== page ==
“In other words, trials tell us less about our future than they do about our past. Why? Because the decisions we make in difficult places today are greatly the product of decisions we made in the unseen places of our yesterdays.” P. 15

“Time is not really spent. Instead, it is invested in a future we cannot see.” P. 59

“By definition, hidden years are uncelebrated years. These are the seasons when we feel underestimated, unappreciated, or even invisible. In other words, no one is clapping. In that silence unsupported by rounds of applause, hidden years provide the opportunity for us to wrestle with what truly makes us significant. In the absence of others volunteering to explain why we are so valuable, we have to answer that question for ourselves. This quest can be especially difficult when it is not anticipated, when we have known applause and perhaps even authority and find ourselves hidden again. Rarely does hiddeness visit us only once in our lifetimes.” P. 114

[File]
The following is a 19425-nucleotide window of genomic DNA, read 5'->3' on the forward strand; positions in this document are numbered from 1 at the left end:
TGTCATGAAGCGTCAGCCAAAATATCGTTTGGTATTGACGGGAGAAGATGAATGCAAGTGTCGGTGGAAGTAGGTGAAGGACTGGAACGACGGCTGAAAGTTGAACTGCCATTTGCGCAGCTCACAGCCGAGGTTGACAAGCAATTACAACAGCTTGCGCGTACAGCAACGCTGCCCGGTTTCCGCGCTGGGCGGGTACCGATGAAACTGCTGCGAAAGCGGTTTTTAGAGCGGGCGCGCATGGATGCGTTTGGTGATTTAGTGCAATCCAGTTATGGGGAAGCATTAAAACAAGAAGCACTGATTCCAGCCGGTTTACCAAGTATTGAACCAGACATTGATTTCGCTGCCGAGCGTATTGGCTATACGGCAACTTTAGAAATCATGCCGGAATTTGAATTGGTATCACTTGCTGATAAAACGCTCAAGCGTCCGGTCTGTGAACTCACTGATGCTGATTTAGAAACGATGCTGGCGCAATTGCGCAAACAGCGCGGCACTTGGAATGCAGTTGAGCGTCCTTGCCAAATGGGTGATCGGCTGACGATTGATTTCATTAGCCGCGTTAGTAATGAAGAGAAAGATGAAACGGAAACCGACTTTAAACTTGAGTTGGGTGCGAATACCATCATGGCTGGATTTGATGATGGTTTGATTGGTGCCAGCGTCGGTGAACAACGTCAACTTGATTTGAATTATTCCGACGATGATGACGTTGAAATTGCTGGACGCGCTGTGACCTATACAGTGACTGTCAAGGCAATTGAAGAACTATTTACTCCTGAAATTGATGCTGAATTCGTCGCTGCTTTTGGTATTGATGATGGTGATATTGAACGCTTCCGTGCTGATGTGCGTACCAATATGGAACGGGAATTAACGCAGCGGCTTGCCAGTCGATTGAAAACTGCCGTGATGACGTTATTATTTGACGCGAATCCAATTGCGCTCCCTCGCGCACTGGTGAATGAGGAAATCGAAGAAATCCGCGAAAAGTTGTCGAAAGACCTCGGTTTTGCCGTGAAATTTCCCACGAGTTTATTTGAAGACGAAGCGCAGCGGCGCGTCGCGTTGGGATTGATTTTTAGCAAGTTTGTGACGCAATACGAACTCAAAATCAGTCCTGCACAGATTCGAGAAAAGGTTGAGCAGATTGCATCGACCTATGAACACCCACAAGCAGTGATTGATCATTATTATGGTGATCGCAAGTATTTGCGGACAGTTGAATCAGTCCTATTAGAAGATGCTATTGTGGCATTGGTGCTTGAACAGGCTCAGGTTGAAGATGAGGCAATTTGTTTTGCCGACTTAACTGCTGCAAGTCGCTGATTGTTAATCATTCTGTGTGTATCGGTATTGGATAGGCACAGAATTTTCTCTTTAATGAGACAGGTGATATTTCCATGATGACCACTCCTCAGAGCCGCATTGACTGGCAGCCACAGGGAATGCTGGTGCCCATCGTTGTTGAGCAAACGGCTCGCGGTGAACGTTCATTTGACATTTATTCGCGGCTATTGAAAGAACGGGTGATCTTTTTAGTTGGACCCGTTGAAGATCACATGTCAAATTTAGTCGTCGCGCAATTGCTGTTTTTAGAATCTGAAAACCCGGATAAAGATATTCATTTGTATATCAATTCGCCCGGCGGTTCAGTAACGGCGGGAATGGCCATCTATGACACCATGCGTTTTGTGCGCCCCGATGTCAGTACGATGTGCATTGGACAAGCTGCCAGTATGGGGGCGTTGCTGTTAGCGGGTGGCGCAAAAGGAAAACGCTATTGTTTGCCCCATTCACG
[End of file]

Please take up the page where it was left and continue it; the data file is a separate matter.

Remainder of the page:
Finally, I loved how Chloe took readers through key aspects of what we can glean from our hidden years. I know I’ve experienced many of these points in my own life and hope to grow in them even more as I use the time given to me today to invest in the future I cannot see.

What grows in anonymous seasons?

  • The anchor of God’s Word in our souls
  • Self control
  • An accurate portrait of God
  • An unshakable identity
  • Our trust in God’s timing
  • A disciplined imagination
  • An eternal perspective
  • Submission-based authority